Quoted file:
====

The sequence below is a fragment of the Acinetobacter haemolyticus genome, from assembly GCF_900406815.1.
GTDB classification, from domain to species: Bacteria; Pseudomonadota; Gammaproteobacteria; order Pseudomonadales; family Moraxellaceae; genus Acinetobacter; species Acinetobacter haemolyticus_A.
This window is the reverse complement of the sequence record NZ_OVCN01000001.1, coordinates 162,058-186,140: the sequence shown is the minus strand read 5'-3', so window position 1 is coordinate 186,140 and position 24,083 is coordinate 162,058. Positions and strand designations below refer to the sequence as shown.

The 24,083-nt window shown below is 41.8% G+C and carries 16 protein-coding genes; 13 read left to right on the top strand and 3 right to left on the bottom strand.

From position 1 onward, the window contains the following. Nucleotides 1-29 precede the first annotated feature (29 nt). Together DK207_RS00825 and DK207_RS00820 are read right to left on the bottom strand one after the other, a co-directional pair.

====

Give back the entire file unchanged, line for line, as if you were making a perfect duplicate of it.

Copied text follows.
The sequence below is a fragment of the Acinetobacter haemolyticus genome, from assembly GCF_900406815.1.
GTDB classification, from domain to species: Bacteria; Pseudomonadota; Gammaproteobacteria; order Pseudomonadales; family Moraxellaceae; genus Acinetobacter; species Acinetobacter haemolyticus_A.
This window is the reverse complement of the sequence record NZ_OVCN01000001.1, coordinates 162,058-186,140: the sequence shown is the minus strand read 5'-3', so window position 1 is coordinate 186,140 and position 24,083 is coordinate 162,058. Positions and strand designations below refer to the sequence as shown.

The 24,083-nt window shown below is 41.8% G+C and carries 16 protein-coding genes; 13 read left to right on the top strand and 3 right to left on the bottom strand.

From position 1 onward, the window contains the following. Nucleotides 1-29 precede the first annotated feature (29 nt). Together DK207_RS00825 and DK207_RS00820 are read right to left on the bottom strand one after the other, a co-directional pair.